Mexican federal police and customs agents implicated in Federal District trafficking ring
The agents worked with corrupt Aduana officials at Mexico City's International Airport (AICM). The Aduana is Mexico's customs enforcement department, similar to a U.S. agency known as ICE (Immigration and Customs Enforcement).
The smuggling ring did business on a "grand scale," according to sources which reviewed preliminary reports by the Secretary of SSP, a federal agency which supervises Mexico's Federal Police.
The conspiracy was revealed by Mexico's Milenio network and other news agencies late Tuesday (June 26), about 36 hours after three federal police officers were shot to death in Terminal 2 while attempting to arrest two fellow agents who are thought to be involved in the smuggling operation (Three dead in Mexico City International Airport shooting). The yet unidentified shooters have not been captured, although law enforcement officials claim to know who they are. One of them may have been wounded in the brief gun battle.
As they approached the suspects who were also in uniform, the latter pulled out handguns and executed the three in front of hundreds of terrified travelers. A witness reported one of the shooters fired at point blank range five or six times at an officer on the airport floor.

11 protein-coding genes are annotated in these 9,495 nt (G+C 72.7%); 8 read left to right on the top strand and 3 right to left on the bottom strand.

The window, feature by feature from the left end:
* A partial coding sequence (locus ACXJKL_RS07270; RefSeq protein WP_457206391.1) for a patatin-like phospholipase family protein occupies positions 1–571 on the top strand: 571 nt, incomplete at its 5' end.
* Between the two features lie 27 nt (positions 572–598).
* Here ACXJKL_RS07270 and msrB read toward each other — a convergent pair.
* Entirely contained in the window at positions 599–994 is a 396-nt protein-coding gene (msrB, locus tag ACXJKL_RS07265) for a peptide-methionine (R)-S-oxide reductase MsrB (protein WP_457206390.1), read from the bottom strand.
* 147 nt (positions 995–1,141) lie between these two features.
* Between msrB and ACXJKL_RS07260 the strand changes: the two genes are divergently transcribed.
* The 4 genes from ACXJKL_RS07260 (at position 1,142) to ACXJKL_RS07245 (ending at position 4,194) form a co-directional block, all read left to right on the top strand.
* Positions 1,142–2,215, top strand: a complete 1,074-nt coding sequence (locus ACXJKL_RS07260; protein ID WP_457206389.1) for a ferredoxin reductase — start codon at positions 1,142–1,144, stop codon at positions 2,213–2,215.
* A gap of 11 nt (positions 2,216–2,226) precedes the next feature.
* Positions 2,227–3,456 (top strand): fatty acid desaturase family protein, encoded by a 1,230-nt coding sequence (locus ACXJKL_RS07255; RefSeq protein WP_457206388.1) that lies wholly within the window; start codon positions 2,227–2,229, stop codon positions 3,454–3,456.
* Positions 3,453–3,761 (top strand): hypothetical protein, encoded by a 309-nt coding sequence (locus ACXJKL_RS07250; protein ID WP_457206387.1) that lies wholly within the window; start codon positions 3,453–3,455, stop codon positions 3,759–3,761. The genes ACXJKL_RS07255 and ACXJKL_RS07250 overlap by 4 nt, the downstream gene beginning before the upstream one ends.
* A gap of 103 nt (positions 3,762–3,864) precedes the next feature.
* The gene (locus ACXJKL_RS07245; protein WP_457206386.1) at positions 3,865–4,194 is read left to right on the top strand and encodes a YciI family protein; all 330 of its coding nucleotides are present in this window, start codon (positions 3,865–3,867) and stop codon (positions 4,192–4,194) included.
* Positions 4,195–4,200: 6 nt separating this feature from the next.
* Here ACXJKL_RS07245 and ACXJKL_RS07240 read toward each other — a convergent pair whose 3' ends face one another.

The smuggling operation mostly handled cocaine, and the Europe-bound shipments went primarily to Spain. The drugs were transported in aircraft cargo holds, not via individuals carrying small quantities, commonly known as mules (Cartel use of child drug mules on the rise).
The international transfer of narcotics in bulk by common carriers would have required the cooperation of multiple law enforcement agencies in different countries, according to drug trafficking and security experts (Cancún International Airport serves as major gateway for Europe-bound cocaine).
In an interview yesterday, Mexico's Attorney General, Marisela Morales, declined to say whether other officers are under investigation, or whether the country's Federal Police agency has been infiltrated by drug cartels and organized crime. The latter is an historic problem with local police forces throughout the country (Federal troops take over police functions in Veracruz, as 1,000 local cops are dismissed). "All investigative lines remain open," she told reporters at a press conference, leaving open the possibility that the trail could lead to "other agencies."
Yesterday Mexico's lower legislative body, the Cámara de Diputados, called upon the nation's Federal Police to diligently investigate the case and publish a full report of their findings. Cámara leaders also expressed concern that travelers could be killed or injured in such violent episodes, unprecedented at the country's largest international airport and primary gateway for foreign visitors.
July 24 - Europe-bound drugs pass through Cancún, Mexico City airports
July 10 - Amplia estructura criminal en el aeropuerto
July 9 - Investigan a federales
July 1 - Policía Federal, la más denunciada
June 29 - Aeropuertos, en manos del crimen organizado